Arthur Dujardin, whose pen name was Edmond Dujardin, was born and raised between the wars in Lille. He was a musician and prolific inventor who began trading as a printer then as an author of highway code books and driving school teaching materials. In the 1940s, he began to suffer from acute asthma and travelled to Arcachon to take in the town’s renowned quality sea air. Dujardin elected to stay and, in 1947, moved into number 63, Boulevard de la Plage.
By this time, he had already invented the highway code-based board game, “L’Autostop”, which was eventually released in 1951. With family and friends, he was now busy fine-tuning another driving-related card game inspired by the early 20th-century US game “Touring” as merged with the classic card game Canasta. The end-result was “1000 Bornes” (1,000 milestones), the name of the game referring to the length of the famous Nationale 7 road which stretches from Paris to the eastern tip of the French Riviera.
|Edmond Dujardin's Arcachon residence and the basement where the first units of 1000 Bornes were produced.|
|An original 1954 set (kindly lent to me by my colleague Guillaume!).|
Initial production of the games was handled exclusively in Dujardin’s basement, but soon moved further up the road to premises which used to be a fish cannery. Dujardin’s team spent many days and nights scrubbing the floor and walls to rid the facility of the smell of fish!
|The former fish cannery in Arcachon. After Dujardin's departure, it was taken over by car spares specialist Daniel Teyssier, which has recently closed.|
By the 1970s the Dujardin stable of games, which also included “Twixt” (conceived by the American games designer Alex Randolph), was well-established and 700,000 sets of 1000 Bornes were being produced annually. However, at the height of the company’s success in 1975, Edmond Dujardin died. Management of the company was passed on to his wife – who also soon passed away – and his son Patrick, who moved the 110-strong company to brand new facilities in a nascent industrial estate in nearby La Teste-de-Buch.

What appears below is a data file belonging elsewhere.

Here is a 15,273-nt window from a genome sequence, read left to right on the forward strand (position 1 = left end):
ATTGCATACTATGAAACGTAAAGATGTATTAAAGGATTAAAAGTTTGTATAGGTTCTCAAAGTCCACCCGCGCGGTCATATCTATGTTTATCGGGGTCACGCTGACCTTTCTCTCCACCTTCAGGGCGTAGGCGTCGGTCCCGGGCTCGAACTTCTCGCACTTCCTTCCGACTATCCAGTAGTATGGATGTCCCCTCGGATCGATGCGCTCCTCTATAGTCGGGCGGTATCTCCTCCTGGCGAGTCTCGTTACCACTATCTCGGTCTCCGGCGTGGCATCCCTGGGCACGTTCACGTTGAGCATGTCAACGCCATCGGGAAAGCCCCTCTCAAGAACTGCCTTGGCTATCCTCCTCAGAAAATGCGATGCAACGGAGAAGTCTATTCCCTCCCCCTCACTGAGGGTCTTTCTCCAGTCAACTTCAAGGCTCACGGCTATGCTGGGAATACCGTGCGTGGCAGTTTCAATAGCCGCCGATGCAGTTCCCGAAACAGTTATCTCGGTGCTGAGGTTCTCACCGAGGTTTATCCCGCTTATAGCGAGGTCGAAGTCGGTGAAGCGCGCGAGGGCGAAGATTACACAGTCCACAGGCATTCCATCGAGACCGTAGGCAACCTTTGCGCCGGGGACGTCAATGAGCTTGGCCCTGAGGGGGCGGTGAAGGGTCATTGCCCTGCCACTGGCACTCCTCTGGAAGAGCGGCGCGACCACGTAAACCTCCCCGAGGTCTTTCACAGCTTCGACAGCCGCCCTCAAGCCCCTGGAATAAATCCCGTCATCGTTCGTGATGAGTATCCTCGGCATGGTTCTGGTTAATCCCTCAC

|The La Teste facility today. The main area is now empty but traces of the Dujardin name can still be seen, as can an emblematic milestone positioned by the gate!|
In 1981, the company was acquired by the Regain Galore toy manufacture and export corporation, who retained the Dujardin name. The Dujardin brand weathered the storm of the digital revolution and in 2007 was taken over by TF1 Games, the television company-backed enterprise best-known for producing (overseas-manufactured) board game versions of popular TV shows... the boxes of which now sport the Dujardin name and logo.
The La Teste facility soon closed as a result of the deal, with Dujardin management and distribution duties relocating in 2009 to a new plant in Cestas, to the west of Bordeaux. The milestone of the company's logo is proudly displayed on the building there. Manufacturing of the 1000 Bornes sets is now carried out at a small plant in Saint-Pantaléon-de-Larche, near Brive-la-Gaillarde, 200 kilometres to the east. This workshop employs 12 people full-time, ramping up to 25 during the summer months ahead of the Christmas rush.
|The Cestas facility and the modern-day card game.|
|The board game version, complete with little cars, traffic lights and collisions. |
I enjoyed this photo session.
Whether Edmond Dujardin realised he would get so much mileage out of his basement project is debatable, but the game has certainly come a long way!
- Find them on the Invisible Bordeaux map:
- 63 Boulevard de la Plage/Rue André Carmagnat, Arcachon; 1051 Boulevard de l'Industrie, La Teste-de-Buch; ZA du Pot au Pin, Cestas.
- Jeux Dujardin website: www.jeuxdujardin.fr
- Jeuxsoc page about 1000 Bornes: http://jeuxsoc.fr/?principal=/jeu/1000b
- Lire cet article en français !
- Completists may be interested to know that Edmond Dujardin is buried in row H of the municipal cemetery in Arcachon!